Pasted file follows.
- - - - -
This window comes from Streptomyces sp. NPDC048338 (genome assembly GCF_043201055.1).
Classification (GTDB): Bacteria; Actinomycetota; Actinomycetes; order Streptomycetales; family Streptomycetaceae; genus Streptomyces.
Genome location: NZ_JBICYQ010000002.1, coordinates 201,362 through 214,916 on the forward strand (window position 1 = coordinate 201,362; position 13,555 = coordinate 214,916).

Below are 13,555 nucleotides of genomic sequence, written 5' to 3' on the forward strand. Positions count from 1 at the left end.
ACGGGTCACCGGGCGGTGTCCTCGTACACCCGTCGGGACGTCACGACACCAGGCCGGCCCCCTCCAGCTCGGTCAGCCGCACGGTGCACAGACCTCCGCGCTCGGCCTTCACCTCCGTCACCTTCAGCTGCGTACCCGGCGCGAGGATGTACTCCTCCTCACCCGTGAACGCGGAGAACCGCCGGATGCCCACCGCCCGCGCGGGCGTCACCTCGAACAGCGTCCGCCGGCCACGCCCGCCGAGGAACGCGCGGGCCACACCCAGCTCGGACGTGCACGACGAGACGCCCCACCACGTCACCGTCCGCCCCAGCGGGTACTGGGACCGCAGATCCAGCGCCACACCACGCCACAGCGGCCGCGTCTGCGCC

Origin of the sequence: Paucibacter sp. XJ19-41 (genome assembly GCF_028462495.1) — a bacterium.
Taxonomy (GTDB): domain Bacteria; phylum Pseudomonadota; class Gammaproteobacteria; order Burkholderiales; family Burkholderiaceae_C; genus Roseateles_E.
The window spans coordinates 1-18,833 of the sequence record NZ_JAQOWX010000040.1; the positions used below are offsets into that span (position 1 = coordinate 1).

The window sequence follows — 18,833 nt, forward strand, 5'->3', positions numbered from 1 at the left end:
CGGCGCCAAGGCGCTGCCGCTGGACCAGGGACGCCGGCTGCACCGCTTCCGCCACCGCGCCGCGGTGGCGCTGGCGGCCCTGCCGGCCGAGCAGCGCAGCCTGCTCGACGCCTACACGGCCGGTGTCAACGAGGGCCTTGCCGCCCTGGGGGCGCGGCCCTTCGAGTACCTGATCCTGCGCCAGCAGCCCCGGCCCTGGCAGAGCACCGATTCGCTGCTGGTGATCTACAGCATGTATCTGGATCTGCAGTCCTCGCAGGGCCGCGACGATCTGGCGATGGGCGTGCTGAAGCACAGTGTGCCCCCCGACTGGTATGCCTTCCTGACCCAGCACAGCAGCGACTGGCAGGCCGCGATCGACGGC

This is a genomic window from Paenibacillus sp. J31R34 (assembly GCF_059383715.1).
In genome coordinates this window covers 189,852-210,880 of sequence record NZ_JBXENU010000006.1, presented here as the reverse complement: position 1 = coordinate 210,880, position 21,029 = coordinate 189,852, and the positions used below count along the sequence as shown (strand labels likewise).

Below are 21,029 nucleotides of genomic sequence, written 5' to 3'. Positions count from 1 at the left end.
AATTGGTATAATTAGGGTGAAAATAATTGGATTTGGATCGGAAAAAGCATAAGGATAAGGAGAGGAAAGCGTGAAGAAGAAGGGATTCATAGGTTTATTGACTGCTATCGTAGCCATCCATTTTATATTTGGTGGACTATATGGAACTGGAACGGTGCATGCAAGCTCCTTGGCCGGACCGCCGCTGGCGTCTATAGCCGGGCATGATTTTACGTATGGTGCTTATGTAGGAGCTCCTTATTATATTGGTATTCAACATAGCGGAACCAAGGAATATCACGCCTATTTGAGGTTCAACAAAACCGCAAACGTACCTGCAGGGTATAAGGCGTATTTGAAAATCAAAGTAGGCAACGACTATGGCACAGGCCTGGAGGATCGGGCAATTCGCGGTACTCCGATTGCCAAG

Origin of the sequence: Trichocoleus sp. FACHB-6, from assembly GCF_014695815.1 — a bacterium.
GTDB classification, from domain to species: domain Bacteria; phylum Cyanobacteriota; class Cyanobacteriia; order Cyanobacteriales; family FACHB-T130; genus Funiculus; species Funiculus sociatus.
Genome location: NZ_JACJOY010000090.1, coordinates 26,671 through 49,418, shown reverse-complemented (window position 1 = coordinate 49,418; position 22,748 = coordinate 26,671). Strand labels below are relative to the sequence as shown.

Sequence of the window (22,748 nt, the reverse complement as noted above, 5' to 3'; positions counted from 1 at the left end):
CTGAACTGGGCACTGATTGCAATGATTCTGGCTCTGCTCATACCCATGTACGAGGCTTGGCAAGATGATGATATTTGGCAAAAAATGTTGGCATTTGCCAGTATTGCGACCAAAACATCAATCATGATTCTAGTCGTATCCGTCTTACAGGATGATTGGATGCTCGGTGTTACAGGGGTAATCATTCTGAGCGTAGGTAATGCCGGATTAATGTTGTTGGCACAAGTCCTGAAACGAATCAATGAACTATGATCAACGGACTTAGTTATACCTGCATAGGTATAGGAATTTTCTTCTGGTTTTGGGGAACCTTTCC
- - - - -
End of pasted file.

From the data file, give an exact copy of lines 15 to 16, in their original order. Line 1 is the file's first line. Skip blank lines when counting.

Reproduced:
Origin of the sequence: Trichocoleus sp. FACHB-6, from assembly GCF_014695815.1 — a bacterium.
GTDB classification, from domain to species: domain Bacteria; phylum Cyanobacteriota; class Cyanobacteriia; order Cyanobacteriales; family FACHB-T130; genus Funiculus; species Funiculus sociatus.